Have You Played… Aisle?

Have You Played? is an endless stream of game recommendations. One a day, every day of the year, perhaps for all time.

Aisle is one of my favourite games. It’s a snapshot of a life in progress that unfolds into a complex character study that you can guide toward tragedy, farce, drama, thriller or romance. The confines within which it operates – a text adventure in which a single action can be taken on each playthrough – are as strict as any I can think of, but from the restrictions of that stage it gestures toward distant cities and a storehouse of memories. You should take some time to play it right now.

On to the next aisle.

The setup is mundane, recognisable. As the game begins, on the cusp of its own ending, there is no major crisis, no great decision to be made on the spur of the moment. A man is browsing the aisles of a supermarket. He considers the gnocchi.

You type, you make him buy that gnocchi. Or you make him dance, or interact with other shoppers, or take off all his clothes, or cry, or laugh, or run into the streets. Or remember. One action and it’s all over…

Except it isn’t, of course, because he’s back there again, in the aisle, considering the gnocchi. And maybe you know a little more about him now and can act appropriately, or cause him to dwell on the things you have learned. Maybe you can create that major crisis the game was missing, or solve a crisis from the past. The world is your oyster, within and without those aisles. The world is your gnocchi.

15 Comments

  1. Viroso says:

    Clare’s there

  2. trout says:

    i’m sure it’s evocative and meaningful, but the interactive fiction format just infuriates me – i never know how to parse the correct imputs to make stuff happen! i almost think just writing a story, or perhaps a choose your own adventure type format would be more intuitive than gating content behind such old-school (obsolete?) mechanics

    • Chiron says:

      Indeed, what are my options to type here? What directions can I go?

      Either I get INVALID INPUT or get fed up and do something stupid like hit the brunette out of childish frustration.

      And now I feel like an utter shit for doing so, thanks devs.

      • phlebas says:

        The aisle stretches to the north, and back to the south. The shelves on either side of you block your view of the rest of the supermarket, with only the brightly coloured aisle markers visible.

        So you could try going North or South. You only get one move, though, so going either way is unlikely to be the most interesting thing you can do. Coming up with things to try, seeing what response you get and whether it maybe suggests something else you could do, is the whole of the game.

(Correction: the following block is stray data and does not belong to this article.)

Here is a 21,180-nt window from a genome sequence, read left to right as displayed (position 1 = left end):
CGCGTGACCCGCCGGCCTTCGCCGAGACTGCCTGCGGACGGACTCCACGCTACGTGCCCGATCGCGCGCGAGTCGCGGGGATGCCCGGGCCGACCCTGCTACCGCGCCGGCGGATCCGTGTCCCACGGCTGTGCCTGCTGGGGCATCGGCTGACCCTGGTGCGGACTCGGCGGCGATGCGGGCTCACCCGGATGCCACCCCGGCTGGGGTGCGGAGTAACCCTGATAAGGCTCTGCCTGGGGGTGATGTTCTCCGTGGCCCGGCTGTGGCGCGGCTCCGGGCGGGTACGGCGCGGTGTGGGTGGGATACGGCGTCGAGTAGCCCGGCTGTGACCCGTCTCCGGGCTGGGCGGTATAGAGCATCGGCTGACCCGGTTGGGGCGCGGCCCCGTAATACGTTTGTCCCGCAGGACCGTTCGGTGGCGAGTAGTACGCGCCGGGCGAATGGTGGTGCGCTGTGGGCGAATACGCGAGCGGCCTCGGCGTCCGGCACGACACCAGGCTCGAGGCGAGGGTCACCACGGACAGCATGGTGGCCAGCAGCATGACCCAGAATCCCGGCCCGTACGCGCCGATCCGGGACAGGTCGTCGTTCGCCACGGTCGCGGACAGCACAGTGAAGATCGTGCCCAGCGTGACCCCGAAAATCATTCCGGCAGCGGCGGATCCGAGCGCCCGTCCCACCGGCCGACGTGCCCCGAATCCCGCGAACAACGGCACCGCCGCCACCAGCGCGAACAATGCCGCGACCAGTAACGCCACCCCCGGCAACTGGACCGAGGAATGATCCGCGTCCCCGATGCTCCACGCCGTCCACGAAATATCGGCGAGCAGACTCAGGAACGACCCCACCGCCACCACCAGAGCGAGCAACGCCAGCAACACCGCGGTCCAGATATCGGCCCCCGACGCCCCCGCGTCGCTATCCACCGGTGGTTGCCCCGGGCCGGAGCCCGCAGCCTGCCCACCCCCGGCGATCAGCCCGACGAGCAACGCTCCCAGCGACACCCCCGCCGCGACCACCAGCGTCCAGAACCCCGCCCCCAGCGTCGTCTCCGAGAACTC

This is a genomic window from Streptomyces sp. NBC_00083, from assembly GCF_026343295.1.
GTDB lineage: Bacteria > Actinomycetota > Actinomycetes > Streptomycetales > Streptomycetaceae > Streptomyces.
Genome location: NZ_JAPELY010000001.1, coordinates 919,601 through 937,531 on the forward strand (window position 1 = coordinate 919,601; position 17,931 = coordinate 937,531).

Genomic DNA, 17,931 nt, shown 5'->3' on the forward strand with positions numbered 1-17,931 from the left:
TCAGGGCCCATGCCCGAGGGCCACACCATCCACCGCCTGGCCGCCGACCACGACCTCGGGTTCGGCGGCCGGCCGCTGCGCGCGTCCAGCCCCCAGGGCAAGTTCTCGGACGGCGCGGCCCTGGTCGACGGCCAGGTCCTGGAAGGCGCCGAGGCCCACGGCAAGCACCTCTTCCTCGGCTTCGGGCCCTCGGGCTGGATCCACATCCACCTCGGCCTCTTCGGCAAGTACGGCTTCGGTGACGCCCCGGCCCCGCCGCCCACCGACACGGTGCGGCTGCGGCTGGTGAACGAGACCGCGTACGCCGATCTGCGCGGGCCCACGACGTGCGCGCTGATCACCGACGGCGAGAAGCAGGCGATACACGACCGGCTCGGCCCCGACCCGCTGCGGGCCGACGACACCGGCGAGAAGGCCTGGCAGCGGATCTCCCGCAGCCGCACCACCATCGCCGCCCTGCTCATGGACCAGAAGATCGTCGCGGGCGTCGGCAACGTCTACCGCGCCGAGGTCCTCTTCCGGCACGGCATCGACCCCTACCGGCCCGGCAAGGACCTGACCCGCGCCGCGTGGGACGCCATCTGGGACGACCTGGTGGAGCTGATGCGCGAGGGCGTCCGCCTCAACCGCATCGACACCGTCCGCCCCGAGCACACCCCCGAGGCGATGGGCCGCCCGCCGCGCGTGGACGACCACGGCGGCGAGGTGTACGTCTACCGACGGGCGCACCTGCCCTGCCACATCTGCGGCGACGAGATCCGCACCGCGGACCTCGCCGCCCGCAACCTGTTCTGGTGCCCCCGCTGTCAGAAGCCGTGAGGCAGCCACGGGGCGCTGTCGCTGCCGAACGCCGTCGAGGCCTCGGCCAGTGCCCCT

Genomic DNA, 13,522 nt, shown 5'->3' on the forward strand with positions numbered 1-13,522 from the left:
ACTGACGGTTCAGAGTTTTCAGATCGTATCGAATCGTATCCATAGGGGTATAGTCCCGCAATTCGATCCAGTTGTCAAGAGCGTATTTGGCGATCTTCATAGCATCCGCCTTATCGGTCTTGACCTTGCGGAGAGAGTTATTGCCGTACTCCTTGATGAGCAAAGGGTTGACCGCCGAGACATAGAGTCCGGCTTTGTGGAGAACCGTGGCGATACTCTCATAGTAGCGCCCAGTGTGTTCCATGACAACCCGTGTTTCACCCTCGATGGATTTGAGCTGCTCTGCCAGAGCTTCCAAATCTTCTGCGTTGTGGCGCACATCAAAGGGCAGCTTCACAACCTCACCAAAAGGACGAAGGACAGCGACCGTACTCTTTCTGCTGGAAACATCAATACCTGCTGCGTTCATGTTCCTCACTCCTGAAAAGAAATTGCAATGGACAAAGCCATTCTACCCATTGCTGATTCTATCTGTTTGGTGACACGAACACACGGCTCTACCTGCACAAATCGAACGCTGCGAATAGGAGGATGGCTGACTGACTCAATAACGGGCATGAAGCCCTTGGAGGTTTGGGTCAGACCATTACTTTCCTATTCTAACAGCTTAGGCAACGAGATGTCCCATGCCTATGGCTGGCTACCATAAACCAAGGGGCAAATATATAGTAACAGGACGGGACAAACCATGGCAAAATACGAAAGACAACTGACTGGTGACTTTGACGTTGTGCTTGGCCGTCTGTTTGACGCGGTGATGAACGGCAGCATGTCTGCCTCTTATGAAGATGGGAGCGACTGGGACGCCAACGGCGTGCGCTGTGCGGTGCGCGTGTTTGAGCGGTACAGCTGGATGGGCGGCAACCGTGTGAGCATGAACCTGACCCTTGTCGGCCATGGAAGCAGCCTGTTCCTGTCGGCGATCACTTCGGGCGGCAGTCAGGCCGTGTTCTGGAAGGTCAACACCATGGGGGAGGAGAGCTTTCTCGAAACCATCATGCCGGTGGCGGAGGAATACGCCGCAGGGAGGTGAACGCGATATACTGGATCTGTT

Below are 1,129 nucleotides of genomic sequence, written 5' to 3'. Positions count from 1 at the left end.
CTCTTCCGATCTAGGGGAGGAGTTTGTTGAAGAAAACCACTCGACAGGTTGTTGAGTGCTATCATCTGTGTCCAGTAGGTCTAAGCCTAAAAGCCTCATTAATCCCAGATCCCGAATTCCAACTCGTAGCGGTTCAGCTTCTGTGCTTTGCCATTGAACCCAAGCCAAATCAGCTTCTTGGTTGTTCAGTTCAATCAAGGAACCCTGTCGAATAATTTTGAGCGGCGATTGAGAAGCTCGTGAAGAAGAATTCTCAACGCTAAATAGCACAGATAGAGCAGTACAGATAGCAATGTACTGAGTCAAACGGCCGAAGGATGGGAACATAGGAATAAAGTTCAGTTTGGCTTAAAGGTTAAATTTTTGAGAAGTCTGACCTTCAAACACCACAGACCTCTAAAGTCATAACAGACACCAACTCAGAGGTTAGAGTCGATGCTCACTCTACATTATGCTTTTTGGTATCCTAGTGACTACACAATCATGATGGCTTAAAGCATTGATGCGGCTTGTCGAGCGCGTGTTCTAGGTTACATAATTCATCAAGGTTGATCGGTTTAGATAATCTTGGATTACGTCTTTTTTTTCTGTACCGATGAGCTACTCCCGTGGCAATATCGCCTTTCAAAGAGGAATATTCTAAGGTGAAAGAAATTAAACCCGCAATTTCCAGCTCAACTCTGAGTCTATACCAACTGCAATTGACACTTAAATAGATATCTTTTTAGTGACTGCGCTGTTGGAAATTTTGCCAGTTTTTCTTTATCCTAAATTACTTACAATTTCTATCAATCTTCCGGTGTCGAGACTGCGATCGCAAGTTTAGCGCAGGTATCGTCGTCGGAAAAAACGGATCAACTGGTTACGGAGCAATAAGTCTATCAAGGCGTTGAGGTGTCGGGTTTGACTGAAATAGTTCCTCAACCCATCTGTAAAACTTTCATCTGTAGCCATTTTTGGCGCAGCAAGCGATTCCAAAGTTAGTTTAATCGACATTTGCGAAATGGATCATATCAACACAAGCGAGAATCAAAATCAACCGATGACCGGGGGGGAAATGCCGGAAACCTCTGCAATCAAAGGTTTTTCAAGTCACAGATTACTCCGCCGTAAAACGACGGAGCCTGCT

3. Just a Sean says:

    Once you’ve played Aisle, be sure to play the parody, Pick Up The Phone Booth And Aisle! (You can also play Pick Up The Phone Booth And Die, which is the other game Pick Up The Phone Booth And Aisle is ribbing, but it’s not strictly necessary.)

    If you want a more traditionally puzzly One Turn Game, there’s Rematch, which gives you one move in which to stop an SUV from crashing through the windows of a pool hall and killing you and your friends.

    • AXAXAXAS MLO II: MLO HARDER says:

      I came (long pause) to this comment section to recommend those. PUTPBAA just might be the text adventure with the most authors ever.

    • Yglorba says:

      Pick Up The Phone Both and Aisle is excellent, yes. Although I would caution that a lot of its jokes are based on having some experience with IF history, so someone who hasn’t been following it might sometimes be a bit confused. (Not that it’s a big deal, I suppose, since the game doesn’t really require understanding and is fairly absurdist to begin with.)

  4. GameCat says:

    It’s worth noting that Sam Barlow also wrote Silent Hill: Shattered Memories, one of the best horror games ever made.

  5. BooleanBob says:

    I enjoyed it, but the way some endings contradicted each other always bugged me. It seemed like a great concept executed ever so slightly wrongly, or an almost great concept executed really well, or something. ‘unno.

    • Alistair Hutton says:

      The endings contradicting each other is the point of Aisle. Your action doesn’t just define the future it also defines the past.

      That first hint that something is wrong, to the avalanche of more and more depressing realities until eventually you realise they can’t all be true and then, the revelation. The realisation that you are changing reality and that you can get a happy ending just by willing it so.

    • Alistair Hutton says:

      “there are many stories and not all of the stories are about the same man. “

  6. CaiusCaligula says:

    It is not, nor will it be, as good as Pick Up The Phone Booth and Aisle.

  7. clorex says:

    I managed to piece together that Clare got into an accident, suffered some kind of illness, and that you murdered her (brutally, apparently). But how are these events related?

    • purex. says:

      This might come a bit late now but those events are not related. Each time, what you in that moment choose for the man defines his reality. It’s more eloquently explained in comments above, though.